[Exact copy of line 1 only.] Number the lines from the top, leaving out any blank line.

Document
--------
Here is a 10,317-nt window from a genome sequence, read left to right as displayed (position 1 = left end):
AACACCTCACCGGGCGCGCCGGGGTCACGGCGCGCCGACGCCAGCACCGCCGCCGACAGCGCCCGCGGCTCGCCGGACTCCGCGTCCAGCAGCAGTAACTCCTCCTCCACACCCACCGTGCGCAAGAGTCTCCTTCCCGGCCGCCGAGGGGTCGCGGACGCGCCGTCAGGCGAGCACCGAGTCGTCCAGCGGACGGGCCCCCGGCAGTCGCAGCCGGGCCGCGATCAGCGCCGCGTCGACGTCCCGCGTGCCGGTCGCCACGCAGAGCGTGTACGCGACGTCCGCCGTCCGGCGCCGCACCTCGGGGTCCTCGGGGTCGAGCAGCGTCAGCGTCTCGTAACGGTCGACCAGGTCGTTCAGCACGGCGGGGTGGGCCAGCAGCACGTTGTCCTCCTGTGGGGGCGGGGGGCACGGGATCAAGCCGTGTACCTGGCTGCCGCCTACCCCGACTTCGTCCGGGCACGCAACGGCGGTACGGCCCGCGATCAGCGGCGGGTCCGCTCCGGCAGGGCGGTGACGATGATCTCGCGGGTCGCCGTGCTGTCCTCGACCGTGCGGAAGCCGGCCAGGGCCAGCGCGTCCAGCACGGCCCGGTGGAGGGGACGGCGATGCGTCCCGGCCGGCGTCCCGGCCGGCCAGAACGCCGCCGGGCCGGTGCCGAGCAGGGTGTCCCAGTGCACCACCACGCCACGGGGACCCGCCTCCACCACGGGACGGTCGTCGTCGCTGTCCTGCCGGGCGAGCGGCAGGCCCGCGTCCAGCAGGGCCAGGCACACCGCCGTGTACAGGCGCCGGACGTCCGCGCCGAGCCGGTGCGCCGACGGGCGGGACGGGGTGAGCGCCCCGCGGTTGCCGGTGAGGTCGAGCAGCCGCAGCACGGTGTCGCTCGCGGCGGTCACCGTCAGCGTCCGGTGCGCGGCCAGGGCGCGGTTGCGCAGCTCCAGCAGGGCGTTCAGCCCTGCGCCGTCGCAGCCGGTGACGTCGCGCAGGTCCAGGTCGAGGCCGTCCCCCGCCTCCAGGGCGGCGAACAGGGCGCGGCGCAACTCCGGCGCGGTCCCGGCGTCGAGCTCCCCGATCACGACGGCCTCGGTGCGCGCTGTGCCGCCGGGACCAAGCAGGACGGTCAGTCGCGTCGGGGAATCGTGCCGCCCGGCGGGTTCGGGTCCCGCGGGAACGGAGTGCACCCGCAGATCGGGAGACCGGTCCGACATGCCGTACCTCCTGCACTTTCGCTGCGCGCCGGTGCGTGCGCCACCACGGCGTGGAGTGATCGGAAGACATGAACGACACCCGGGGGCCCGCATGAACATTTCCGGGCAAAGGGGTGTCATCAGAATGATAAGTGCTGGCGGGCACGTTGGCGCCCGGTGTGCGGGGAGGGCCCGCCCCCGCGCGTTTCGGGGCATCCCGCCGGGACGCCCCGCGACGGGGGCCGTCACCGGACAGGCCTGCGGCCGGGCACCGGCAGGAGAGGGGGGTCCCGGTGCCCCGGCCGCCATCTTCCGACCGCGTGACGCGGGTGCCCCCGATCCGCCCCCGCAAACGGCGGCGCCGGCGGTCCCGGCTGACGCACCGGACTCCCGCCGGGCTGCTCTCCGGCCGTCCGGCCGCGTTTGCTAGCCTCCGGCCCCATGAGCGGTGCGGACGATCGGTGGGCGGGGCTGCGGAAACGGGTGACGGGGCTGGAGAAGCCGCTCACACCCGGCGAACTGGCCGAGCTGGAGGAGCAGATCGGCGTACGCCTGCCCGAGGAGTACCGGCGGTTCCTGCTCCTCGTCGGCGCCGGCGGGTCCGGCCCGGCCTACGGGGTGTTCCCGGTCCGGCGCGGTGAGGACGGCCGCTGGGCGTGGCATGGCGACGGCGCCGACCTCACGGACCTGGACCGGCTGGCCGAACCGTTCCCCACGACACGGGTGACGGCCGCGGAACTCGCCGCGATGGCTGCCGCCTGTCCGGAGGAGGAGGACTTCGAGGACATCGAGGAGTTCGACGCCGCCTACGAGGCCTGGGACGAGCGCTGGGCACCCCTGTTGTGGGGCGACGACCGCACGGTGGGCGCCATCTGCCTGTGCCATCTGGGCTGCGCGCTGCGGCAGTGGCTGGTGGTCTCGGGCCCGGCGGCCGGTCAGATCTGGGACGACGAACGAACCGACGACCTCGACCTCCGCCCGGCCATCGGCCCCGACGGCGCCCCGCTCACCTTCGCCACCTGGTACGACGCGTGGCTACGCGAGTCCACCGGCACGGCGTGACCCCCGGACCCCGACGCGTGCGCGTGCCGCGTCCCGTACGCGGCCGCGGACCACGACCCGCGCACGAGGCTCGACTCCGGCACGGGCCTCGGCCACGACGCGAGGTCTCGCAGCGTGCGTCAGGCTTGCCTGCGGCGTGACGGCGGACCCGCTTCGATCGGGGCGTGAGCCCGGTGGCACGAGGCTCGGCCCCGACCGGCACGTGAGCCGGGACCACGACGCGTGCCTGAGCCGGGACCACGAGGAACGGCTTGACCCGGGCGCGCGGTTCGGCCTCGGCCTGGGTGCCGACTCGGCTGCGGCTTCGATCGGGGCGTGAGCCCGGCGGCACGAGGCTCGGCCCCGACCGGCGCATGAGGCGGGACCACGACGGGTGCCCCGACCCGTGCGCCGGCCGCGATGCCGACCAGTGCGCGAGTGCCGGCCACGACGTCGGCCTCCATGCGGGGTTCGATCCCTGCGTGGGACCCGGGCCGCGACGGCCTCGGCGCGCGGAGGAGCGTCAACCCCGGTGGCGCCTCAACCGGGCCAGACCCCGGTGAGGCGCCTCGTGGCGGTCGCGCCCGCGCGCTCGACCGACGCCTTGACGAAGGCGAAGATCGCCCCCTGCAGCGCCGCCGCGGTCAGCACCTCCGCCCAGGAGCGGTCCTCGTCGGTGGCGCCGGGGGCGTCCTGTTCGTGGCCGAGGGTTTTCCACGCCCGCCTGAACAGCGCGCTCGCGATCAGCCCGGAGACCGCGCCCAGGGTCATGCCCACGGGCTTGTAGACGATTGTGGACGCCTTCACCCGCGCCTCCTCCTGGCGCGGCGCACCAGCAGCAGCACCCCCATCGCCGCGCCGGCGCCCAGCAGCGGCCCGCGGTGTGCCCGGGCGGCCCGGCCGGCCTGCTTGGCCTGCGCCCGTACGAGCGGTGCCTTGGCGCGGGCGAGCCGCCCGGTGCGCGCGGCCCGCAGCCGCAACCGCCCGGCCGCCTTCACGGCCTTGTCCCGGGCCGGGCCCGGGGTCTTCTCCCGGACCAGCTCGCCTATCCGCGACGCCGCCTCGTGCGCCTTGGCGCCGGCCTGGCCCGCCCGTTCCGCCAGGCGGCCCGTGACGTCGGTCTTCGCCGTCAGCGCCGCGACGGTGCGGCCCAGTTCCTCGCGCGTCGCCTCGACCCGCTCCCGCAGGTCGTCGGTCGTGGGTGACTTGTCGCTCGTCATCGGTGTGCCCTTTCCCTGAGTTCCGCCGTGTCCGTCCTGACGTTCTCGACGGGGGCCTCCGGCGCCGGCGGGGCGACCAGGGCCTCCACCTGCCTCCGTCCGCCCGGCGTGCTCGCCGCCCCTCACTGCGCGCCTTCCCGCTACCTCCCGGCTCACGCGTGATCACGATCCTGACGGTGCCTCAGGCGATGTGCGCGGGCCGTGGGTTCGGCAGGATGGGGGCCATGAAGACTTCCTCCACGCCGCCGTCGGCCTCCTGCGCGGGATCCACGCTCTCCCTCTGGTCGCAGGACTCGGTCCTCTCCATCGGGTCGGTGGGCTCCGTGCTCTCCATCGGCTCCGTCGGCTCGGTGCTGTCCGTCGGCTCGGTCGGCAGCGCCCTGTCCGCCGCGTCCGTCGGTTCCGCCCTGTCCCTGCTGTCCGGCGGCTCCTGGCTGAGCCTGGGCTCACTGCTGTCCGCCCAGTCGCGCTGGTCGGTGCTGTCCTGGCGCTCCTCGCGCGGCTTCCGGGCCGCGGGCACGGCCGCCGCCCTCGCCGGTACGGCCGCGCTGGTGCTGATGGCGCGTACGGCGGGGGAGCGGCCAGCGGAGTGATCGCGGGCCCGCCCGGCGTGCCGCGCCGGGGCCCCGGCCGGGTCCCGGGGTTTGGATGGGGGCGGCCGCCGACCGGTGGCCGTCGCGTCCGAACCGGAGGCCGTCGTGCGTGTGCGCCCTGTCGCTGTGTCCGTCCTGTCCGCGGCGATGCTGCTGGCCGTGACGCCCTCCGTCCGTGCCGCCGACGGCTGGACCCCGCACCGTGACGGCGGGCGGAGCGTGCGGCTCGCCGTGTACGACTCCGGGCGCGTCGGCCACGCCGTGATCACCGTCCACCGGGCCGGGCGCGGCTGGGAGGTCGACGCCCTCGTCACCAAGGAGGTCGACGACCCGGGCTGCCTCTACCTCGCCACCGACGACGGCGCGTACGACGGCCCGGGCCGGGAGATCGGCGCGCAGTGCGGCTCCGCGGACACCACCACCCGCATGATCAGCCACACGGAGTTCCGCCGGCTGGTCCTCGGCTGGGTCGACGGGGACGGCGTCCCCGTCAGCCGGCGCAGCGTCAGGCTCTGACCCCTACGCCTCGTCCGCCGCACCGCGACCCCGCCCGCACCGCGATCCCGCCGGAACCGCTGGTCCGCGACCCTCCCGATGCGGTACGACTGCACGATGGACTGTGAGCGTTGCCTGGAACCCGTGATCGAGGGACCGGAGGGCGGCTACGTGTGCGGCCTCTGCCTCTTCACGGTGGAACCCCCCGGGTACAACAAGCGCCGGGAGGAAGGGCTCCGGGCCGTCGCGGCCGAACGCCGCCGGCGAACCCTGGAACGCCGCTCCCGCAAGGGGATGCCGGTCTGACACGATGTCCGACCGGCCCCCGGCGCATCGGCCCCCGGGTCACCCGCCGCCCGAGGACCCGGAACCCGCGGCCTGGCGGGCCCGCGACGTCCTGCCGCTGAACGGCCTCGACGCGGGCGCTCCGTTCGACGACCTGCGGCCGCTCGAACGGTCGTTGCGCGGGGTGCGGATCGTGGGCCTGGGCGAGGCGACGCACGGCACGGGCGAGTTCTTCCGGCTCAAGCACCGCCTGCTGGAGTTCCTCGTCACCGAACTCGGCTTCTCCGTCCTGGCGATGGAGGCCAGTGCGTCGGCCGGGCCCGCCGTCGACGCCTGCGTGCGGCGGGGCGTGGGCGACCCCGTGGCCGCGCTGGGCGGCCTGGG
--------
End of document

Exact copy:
Here is a 10,317-nt window from a genome sequence, read left to right as displayed (position 1 = left end):